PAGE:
Friday, October 31, 2014
2

Tailspin or Turbulence?

WASHINGTON, DC – Since the beginning of the year, a new wave of doubt has engulfed emerging markets, driving down their asset prices. The initial wave struck in the spring of 2013, following the Federal Reserve’s announcement that it would begin “tapering” its monthly purchases of long-term assets, better known as quantitative easing (QE). Now that the taper has arrived, the emerging-market bears are ascendant once again.

Pressure has been strongest on the so-called “Fragile Five”: Brazil, India, Indonesia, South Africa, and Turkey (not counting Argentina, where January’s mini-crisis started). But worries have extended to other emerging economies, too. Will the Fed’s gradual reduction of QE bring with it more emerging-market problems this year? To what extent are today’s conditions comparable to those that triggered the Asian crisis of 1997 or other abrupt capital-flow reversals in recent decades?

Emerging-market bulls point out that most major middle-income countries have substantially lowered their public debt/GDP ratios, giving them fiscal space that they lacked in the past. But neither the Mexican “Tequila crisis” of 1994 nor the Asian crisis of 1997 was caused by large public deficits. In both cases, the effort to defend a fixed exchange rate in the face of capital-flow reversals was a major factor, as was true in Turkey in the year prior to its currency collapse in February 2001.

Today, most emerging countries not only have low public-debt burdens, but also seem committed to flexible exchange rates, and appear to have well-capitalized banks, regulated to limit foreign-exchange exposure. Why, then, has there been so much vulnerability?

To be sure, the weakest-looking emerging countries have large current-account deficits and low net central-bank reserves after deducting short-term debt from gross reserves. But one could argue that if there is a capital-flow reversal, the exchange rate would depreciate, causing exports of goods and services to increase and imports to decline; the resulting current-account adjustment would quickly reduce the need for capital inflows. Given fiscal space and solid banks, a new equilibrium would quickly be established.

Unfortunately, the real vulnerability of some countries is rooted in private-sector balance sheets, with high leverage accumulating in both the household sector and among non-financial firms. Moreover, in many cases, the corporate sector, having grown accustomed to taking advantage of cheap funds from abroad to finance domestic activities, has significant foreign-currency exposure.

Where that is the case, steep currency depreciation would bring with it serious balance-sheet problems, which, if large enough, would undermine the banking sector, despite strong capital cushions. Banking-sector problems would, in turn, require state intervention, causing the public-debt burden to rise. In an extreme case, a “Spanish” scenario could unfold (though without the constraint of a fixed exchange rate, as in the eurozone).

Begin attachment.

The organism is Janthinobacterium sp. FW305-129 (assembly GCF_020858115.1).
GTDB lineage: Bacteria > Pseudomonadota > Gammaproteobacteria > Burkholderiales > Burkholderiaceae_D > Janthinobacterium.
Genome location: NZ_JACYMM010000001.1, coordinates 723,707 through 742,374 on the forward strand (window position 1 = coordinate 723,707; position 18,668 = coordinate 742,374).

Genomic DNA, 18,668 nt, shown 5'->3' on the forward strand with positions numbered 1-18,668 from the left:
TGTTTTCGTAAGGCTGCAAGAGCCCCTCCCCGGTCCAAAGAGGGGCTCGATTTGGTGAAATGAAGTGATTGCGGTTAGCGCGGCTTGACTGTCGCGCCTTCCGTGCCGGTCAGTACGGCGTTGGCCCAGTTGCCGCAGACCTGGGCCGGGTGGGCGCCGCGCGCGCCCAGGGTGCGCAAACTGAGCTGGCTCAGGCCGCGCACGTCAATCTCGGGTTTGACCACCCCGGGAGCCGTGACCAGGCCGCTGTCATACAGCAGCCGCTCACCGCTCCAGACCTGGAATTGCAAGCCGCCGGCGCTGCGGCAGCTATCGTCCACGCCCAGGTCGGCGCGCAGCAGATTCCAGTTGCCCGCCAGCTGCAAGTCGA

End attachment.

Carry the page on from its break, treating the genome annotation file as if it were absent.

It is this danger that sets a practical and political limit to flexible exchange rates. Some depreciation can be managed by most of the deficit countries; but a vicious circle could be triggered if the domestic currency loses too much value too quickly. Private-sector balance-sheet problems would weaken the financial sector, and the resulting pressure on public finances would compel austerity, thereby constraining consumer demand – and causing further damage to firms’ balance sheets.

To prevent such a crisis, therefore, the exchange rate has to be managed – and in a manner that depends on a country’s specific circumstances. Large net central-bank reserves can help ease the process. Otherwise, a significant rise in interest rates must be used to retain short-term capital and allow more gradual real-sector adjustment. Higher interest rates will of course lead to slower growth and lower employment, but such costs are likely to be smaller than those of a full-blown crisis.

The challenge is more difficult for countries with very large current-account deficits. And it becomes harder still if political turmoil or tension is thrown into the mix, as has been the case recently in a surprisingly large number of countries.

Nonetheless, despite serious dangers for a few countries, an overall emerging-market crisis is unlikely in 2014. Actual capital-flow reversals have been very limited, and no advanced country will raise interest rates sharply; in fact, with the United States’ current-account deficit diminishing, net flows from the US have increased over the last 12 months.

Moreover, most emerging-market countries have strong enough fiscal positions and can afford flexible enough exchange rates to manage a non-disruptive adjustment to moderately higher global interest rates. Much of the recent turmoil reflects the growing realization that financial-asset prices worldwide have been inflated by extraordinarily expansionary monetary policies. As a result, many financial assets have become vulnerable to even minor shifts in sentiment, and this will continue until real interest rates approach more “normal” long-run levels.